Will You Install a Bot for Money?

SETI@home (http://setiathome.berkeley.edu/) and Folding@home (http://folding.stanford.edu/) are interesting, if not cool uses of technology, but they do bear a striking resemblance to a nefarious threat called a botnet. Now with Sony contemplating a commercial “PS3 Grid”  (http://blogs.pcworld.com/digitalworld/archives/2007/04/sony_looking_to.html) one wonders where the lines will blur.

There are similarities between a botnets, SETI, Folding@home. The term botnet is used to describe a collection of PCs that are remotely controlled without the knowledge and/or consent of the owner. Purpose, awareness, and consent are the primary differentiators between botnets and SETI or Folding@home. Botnets and the proposed PS3 grids would bot involve the use of remotely controlled distributed networks of home computing equipment to make money. The fact that the user is able to make a choice to participate is a significant differentiator but this does not eliminate risk. In the botnet world it is not uncommon to find botnets stolen from bad guys by bad guys.

In a commercial context, control of a network of computers is a concern. If a hacker can break into the network, then the functionality of the client software and the operating system will determine the amount of control a remote hacker would have over the end user PS3’s. If Sony is successful then the marketing scheme will obviously jump to Windows, Linux, and Macs.

Ignoring the security risks of relinquishing your computer to a third party, future “Grids” will almost certainly include the following components.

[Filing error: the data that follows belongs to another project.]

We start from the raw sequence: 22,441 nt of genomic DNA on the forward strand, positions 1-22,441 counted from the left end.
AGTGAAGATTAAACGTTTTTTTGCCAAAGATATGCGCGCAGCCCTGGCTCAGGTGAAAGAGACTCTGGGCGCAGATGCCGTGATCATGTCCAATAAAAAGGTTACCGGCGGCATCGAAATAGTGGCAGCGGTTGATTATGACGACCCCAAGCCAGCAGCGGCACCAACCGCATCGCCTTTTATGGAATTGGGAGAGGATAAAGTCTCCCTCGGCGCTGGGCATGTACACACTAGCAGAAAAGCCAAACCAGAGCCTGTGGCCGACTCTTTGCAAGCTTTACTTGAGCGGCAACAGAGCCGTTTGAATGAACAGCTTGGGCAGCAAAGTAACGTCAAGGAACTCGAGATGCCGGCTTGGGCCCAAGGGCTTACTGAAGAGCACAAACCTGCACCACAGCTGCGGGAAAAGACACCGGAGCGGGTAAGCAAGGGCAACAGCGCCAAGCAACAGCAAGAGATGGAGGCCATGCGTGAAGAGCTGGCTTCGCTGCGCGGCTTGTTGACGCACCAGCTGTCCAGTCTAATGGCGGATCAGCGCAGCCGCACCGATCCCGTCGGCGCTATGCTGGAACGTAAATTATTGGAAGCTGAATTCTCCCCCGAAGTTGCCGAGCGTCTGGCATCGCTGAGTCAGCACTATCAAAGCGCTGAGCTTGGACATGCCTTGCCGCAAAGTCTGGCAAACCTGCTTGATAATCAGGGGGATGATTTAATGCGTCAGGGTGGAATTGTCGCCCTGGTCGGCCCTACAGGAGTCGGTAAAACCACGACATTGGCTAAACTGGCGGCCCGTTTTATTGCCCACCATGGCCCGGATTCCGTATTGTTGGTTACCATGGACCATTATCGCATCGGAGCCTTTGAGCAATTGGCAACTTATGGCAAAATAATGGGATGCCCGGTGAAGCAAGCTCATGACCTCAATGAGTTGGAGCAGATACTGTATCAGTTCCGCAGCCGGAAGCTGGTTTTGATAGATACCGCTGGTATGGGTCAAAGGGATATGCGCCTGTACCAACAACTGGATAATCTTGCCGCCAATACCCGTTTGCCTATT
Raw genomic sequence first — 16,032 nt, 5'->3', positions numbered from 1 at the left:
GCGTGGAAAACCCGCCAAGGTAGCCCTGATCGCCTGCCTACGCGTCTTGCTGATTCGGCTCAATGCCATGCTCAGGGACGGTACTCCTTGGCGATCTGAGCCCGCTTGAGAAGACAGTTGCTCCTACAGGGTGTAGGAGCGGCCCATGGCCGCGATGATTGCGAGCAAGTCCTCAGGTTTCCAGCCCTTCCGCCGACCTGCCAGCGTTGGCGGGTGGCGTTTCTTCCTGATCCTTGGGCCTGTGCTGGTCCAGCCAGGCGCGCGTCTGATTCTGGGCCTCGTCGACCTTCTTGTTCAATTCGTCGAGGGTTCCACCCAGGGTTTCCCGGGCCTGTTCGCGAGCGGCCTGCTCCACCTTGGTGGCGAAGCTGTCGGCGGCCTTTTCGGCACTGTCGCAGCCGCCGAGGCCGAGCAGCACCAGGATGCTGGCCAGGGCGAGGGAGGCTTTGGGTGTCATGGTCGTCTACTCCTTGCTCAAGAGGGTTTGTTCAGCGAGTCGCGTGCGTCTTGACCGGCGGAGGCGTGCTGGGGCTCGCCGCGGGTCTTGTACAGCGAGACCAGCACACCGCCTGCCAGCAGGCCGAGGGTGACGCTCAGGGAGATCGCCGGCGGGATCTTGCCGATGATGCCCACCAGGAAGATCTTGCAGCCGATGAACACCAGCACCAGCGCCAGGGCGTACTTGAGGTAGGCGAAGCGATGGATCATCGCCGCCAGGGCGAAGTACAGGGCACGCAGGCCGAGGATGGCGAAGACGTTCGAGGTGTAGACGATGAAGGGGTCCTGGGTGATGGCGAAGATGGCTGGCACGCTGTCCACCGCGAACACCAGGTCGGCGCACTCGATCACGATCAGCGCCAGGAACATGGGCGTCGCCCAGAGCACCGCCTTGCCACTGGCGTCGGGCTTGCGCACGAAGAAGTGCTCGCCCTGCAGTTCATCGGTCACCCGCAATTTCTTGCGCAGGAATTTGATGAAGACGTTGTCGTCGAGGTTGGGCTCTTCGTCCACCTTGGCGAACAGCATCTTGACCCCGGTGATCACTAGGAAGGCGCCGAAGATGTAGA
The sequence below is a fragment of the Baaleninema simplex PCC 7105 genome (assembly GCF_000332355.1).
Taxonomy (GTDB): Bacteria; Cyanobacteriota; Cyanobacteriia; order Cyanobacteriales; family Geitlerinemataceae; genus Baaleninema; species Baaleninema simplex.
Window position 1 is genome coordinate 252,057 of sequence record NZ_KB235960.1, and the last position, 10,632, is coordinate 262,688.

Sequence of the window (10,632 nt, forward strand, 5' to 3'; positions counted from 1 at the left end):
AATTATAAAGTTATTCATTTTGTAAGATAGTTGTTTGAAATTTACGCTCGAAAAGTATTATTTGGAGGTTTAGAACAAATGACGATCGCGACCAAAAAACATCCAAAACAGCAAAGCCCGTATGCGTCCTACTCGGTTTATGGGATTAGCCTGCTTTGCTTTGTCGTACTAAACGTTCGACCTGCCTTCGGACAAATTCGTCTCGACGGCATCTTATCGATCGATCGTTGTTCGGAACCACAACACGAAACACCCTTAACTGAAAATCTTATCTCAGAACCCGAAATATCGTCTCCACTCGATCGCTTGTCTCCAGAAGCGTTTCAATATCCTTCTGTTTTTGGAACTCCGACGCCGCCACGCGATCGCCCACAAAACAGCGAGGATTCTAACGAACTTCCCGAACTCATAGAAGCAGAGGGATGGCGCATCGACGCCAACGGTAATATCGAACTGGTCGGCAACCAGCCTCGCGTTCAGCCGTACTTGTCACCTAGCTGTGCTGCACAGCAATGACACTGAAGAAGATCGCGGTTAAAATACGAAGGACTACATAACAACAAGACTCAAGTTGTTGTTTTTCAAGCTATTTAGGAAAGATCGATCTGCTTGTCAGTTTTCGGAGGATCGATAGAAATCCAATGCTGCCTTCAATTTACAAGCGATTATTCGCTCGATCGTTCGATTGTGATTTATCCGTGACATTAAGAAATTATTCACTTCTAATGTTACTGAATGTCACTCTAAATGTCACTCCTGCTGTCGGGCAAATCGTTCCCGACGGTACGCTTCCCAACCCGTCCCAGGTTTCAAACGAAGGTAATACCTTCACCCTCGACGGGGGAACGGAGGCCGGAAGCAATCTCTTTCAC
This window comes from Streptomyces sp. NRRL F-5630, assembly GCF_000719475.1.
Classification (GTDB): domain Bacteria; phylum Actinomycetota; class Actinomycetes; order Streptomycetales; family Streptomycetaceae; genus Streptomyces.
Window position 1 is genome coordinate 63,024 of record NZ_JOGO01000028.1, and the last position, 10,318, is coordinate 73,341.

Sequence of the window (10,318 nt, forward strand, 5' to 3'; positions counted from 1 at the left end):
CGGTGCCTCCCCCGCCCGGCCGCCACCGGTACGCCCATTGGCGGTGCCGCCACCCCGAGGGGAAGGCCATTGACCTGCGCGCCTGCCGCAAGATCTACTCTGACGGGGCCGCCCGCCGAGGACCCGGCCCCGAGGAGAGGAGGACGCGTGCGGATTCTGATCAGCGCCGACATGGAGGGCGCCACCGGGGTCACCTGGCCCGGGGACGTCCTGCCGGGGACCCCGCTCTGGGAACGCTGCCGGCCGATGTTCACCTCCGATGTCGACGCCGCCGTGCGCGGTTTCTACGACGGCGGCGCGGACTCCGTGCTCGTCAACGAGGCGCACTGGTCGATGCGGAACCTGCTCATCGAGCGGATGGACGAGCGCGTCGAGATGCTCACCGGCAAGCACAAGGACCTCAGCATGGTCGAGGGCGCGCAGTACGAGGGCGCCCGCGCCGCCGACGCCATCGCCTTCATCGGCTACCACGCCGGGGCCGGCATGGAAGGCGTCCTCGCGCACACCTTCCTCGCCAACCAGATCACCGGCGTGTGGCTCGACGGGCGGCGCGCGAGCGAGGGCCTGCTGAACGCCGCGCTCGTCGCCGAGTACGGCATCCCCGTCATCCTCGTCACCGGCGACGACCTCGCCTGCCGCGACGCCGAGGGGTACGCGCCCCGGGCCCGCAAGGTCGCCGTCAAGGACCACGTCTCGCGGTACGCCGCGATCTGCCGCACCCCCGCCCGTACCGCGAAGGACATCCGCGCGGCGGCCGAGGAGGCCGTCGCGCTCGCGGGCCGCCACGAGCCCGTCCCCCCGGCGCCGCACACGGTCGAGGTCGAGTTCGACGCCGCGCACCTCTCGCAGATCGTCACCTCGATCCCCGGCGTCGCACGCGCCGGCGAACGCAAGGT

• Corporations will be allowed to install and execute software on the users computing device.
  • Corporations will be allowed to update said software without user intervention.
  • Corporations will be allowed to collect information from user systems.
  • Nefarious and cryptic end user license agreements (EULAs) will allow corporations to sell data collected from user’s computers.
  • Many, if not most, users will be unaware of the extent of the information collected and sold.
  • EULAs aimed at maximum legal corporate protection and minimum understandability will accompany such enterprises.

The threat of the abuse of trust is not without precedence: https://www.cnet.com/news/microsoft-draws-fire-for-stealth-test-program/  

Microsoft went to great length to convince consumers to enable “Automatic Update” to keep their computers up-to-date with critical security patches. Microsoft then installed Windows Genuine Advantage (WGA) via automatic update. An early version of WGA that was installed was arguably spyware and in no way was it a security update. For users with legally licensed software there was, and is, no security benefit to WGA. WGA is an ongoing source of problems for legitimate users. Data was collected by Microsoft. This was arguably an example of horrendous stupidity rather than nefarious intent but it is not hard to imagine other companies pulling a viler bait and switch.

“Grid” may well be tomorrow’s euphemism for commercial botnet. Users should beware. Somehow it is difficult to think of Sony without immediately thinking “rootkit” and Sony’s flippant attitude of “Most people, I think, don’t even know what a rootkit is, so why should they care about it?”

There is plenty of reason to care about how much access a corporate entity has to your private property. Should the GridNet become popular I believe we will see eventual government involvement to regulate abuses. Early adopters may well become early litigants.

Randy Abrams
Director of Technical Education

Author , ESET

  • Like said, consent is the dividing line. And Sony has been known to install rootkits. As much as I love Sony hardware, I’ll never buy Sony media. Certainly not a Play Station.

  • i have seen viruses that actually install and run distributed computing applications such as folding@home it is an odd thing…

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